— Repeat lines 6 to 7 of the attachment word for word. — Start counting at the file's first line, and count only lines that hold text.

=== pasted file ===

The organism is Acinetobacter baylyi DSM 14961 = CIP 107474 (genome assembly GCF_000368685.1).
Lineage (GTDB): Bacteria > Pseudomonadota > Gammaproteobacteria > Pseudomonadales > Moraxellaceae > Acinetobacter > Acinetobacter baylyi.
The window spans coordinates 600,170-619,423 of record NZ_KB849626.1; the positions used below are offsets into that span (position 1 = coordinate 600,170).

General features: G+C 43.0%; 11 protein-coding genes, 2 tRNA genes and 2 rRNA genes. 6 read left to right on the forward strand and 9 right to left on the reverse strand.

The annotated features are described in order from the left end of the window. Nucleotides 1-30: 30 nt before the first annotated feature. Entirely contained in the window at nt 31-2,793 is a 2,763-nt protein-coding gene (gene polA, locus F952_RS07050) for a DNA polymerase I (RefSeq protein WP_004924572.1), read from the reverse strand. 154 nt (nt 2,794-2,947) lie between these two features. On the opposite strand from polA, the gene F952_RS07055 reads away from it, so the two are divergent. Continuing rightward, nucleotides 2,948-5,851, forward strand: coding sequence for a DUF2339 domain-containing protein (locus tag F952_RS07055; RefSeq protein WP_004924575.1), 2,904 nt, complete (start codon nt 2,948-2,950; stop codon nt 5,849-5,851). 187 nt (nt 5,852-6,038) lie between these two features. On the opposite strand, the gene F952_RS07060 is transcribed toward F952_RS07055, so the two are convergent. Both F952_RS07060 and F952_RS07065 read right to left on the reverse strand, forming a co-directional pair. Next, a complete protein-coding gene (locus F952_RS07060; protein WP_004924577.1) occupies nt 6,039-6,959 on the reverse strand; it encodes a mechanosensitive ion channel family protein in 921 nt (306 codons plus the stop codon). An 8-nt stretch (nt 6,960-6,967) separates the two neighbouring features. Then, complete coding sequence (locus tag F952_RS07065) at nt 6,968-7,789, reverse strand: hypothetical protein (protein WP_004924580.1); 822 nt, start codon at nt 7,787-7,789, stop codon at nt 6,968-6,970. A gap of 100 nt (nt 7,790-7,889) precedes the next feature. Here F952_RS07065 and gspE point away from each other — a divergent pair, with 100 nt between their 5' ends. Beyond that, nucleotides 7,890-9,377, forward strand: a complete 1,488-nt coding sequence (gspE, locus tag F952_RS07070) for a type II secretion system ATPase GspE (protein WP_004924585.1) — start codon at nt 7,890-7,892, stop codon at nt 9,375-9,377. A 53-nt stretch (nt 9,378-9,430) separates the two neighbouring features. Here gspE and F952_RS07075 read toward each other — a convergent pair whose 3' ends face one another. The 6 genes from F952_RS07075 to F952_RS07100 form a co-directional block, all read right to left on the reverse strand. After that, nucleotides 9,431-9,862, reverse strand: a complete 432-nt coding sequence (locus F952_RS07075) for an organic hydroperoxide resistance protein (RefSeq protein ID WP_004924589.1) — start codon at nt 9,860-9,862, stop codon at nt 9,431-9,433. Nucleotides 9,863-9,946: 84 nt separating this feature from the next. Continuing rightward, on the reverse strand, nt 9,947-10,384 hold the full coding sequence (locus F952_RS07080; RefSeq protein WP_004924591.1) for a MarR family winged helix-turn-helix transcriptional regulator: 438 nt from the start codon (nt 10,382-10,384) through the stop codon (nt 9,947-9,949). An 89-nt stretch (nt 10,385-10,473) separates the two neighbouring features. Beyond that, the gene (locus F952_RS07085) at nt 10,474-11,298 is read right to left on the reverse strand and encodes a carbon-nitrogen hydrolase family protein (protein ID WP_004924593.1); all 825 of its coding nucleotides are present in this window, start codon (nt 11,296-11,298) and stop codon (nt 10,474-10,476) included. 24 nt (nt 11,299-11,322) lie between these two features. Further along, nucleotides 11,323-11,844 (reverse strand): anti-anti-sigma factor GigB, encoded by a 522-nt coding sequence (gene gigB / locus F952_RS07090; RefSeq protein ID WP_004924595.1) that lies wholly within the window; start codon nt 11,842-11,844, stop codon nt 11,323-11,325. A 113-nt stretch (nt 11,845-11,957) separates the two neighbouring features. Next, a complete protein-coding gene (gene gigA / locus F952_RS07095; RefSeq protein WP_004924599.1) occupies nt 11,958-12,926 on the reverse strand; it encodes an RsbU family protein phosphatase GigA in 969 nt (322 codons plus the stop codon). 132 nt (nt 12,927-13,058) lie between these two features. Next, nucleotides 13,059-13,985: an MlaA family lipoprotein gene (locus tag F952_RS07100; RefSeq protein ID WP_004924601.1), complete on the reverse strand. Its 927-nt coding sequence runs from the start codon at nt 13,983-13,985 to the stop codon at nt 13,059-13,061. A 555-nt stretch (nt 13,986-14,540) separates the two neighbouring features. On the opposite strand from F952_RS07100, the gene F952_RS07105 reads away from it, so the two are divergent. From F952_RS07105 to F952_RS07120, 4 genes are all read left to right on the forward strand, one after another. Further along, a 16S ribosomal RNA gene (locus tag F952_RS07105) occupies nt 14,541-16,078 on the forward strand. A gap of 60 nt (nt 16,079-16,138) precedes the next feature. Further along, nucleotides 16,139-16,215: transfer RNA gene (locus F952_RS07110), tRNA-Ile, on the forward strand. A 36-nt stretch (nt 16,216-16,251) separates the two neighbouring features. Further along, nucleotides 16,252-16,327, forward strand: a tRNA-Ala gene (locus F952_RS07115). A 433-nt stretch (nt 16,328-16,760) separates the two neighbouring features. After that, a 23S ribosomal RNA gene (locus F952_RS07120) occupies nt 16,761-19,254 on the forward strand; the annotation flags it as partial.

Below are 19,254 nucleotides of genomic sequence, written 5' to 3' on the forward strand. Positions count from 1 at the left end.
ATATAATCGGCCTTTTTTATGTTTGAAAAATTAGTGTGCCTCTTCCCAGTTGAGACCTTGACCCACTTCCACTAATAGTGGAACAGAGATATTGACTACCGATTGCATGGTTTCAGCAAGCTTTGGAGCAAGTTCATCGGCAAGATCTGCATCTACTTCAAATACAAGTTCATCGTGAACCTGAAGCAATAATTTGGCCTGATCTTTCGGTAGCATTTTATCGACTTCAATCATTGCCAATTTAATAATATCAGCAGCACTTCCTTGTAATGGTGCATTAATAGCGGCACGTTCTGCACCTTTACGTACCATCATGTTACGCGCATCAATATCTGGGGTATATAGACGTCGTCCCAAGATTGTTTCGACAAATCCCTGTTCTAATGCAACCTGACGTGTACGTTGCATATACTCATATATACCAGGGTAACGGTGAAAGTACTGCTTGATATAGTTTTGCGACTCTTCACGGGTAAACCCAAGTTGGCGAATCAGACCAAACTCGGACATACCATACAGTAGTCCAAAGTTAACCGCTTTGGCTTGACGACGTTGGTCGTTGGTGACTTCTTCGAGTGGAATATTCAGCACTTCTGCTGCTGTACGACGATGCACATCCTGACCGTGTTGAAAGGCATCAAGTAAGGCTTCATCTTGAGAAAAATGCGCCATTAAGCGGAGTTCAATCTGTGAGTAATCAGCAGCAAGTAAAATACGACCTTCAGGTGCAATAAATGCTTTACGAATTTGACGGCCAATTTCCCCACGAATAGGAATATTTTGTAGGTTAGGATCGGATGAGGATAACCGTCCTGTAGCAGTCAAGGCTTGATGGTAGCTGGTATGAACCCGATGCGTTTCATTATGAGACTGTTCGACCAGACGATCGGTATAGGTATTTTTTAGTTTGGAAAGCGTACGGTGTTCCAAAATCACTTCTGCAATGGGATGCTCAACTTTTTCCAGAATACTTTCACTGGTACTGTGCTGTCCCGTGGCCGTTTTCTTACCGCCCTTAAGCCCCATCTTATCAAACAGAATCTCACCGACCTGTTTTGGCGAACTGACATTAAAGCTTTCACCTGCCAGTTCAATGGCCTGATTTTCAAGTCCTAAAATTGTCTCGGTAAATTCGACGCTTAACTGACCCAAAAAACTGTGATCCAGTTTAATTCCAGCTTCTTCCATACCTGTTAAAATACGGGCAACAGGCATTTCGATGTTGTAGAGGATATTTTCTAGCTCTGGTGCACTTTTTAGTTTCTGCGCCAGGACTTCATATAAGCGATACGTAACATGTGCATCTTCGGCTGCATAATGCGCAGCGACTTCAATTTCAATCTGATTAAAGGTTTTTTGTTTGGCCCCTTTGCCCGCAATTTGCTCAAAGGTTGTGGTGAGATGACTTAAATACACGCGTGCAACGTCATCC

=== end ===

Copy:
Below are 19,254 nucleotides of genomic sequence, written 5' to 3' on the forward strand. Positions count from 1 at the left end.
ATATAATCGGCCTTTTTTATGTTTGAAAAATTAGTGTGCCTCTTCCCAGTTGAGACCTTGACCCACTTCCACTAATAGTGGAACAGAGATATTGACTACCGATTGCATGGTTTCAGCAAGCTTTGGAGCAAGTTCATCGGCAAGATCTGCATCTACTTCAAATACAAGTTCATCGTGAACCTGAAGCAATAATTTGGCCTGATCTTTCGGTAGCATTTTATCGACTTCAATCATTGCCAATTTAATAATATCAGCAGCACTTCCTTGTAATGGTGCATTAATAGCGGCACGTTCTGCACCTTTACGTACCATCATGTTACGCGCATCAATATCTGGGGTATATAGACGTCGTCCCAAGATTGTTTCGACAAATCCCTGTTCTAATGCAACCTGACGTGTACGTTGCATATACTCATATATACCAGGGTAACGGTGAAAGTACTGCTTGATATAGTTTTGCGACTCTTCACGGGTAAACCCAAGTTGGCGAATCAGACCAAACTCGGACATACCATACAGTAGTCCAAAGTTAACCGCTTTGGCTTGACGACGTTGGTCGTTGGTGACTTCTTCGAGTGGAATATTCAGCACTTCTGCTGCTGTACGACGATGCACATCCTGACCGTGTTGAAAGGCATCAAGTAAGGCTTCATCTTGAGAAAAATGCGCCATTAAGCGGAGTTCAATCTGTGAGTAATCAGCAGCAAGTAAAATACGACCTTCAGGTGCAATAAATGCTTTACGAATTTGACGGCCAATTTCCCCACGAATAGGAATATTTTGTAGGTTAGGATCGGATGAGGATAACCGTCCTGTAGCAGTCAAGGCTTGATGGTAGCTGGTATGAACCCGATGCGTTTCATTATGAGACTGTTCGACCAGACGATCGGTATAGGTATTTTTTAGTTTGGAAAGCGTACGGTGTTCCAAAATCACTTCTGCAATGGGATGCTCAACTTTTTCCAGAATACTTTCACTGGTACTGTGCTGTCCCGTGGCCGTTTTCTTACCGCCCTTAAGCCCCATCTTATCAAACAGAATCTCACCGACCTGTTTTGGCGAACTGACATTAAAGCTTTCACCTGCCAGTTCAATGGCCTGATTTTCAAGTCCTAAAATTGTCTCGGTAAATTCGACGCTTAACTGACCCAAAAAACTGTGATCCAGTTTAATTCCAGCTTCTTCCATACCTGTTAAAATACGGGCAACAGGCATTTCGATGTTGTAGAGGATATTTTCTAGCTCTGGTGCACTTTTTAGTTTCTGCGCCAGGACTTCATATAAGCGATACGTAACATGTGCATCTTCGGCTGCATAATGCGCAGCGACTTCAATTTCAATCTGATTAAAGGTTTTTTGTTTGGCCCCTTTGCCCGCAATTTGCTCAAAGGTTGTGGTGAGATGACTTAAATACACGCGTGCAACGTCATCC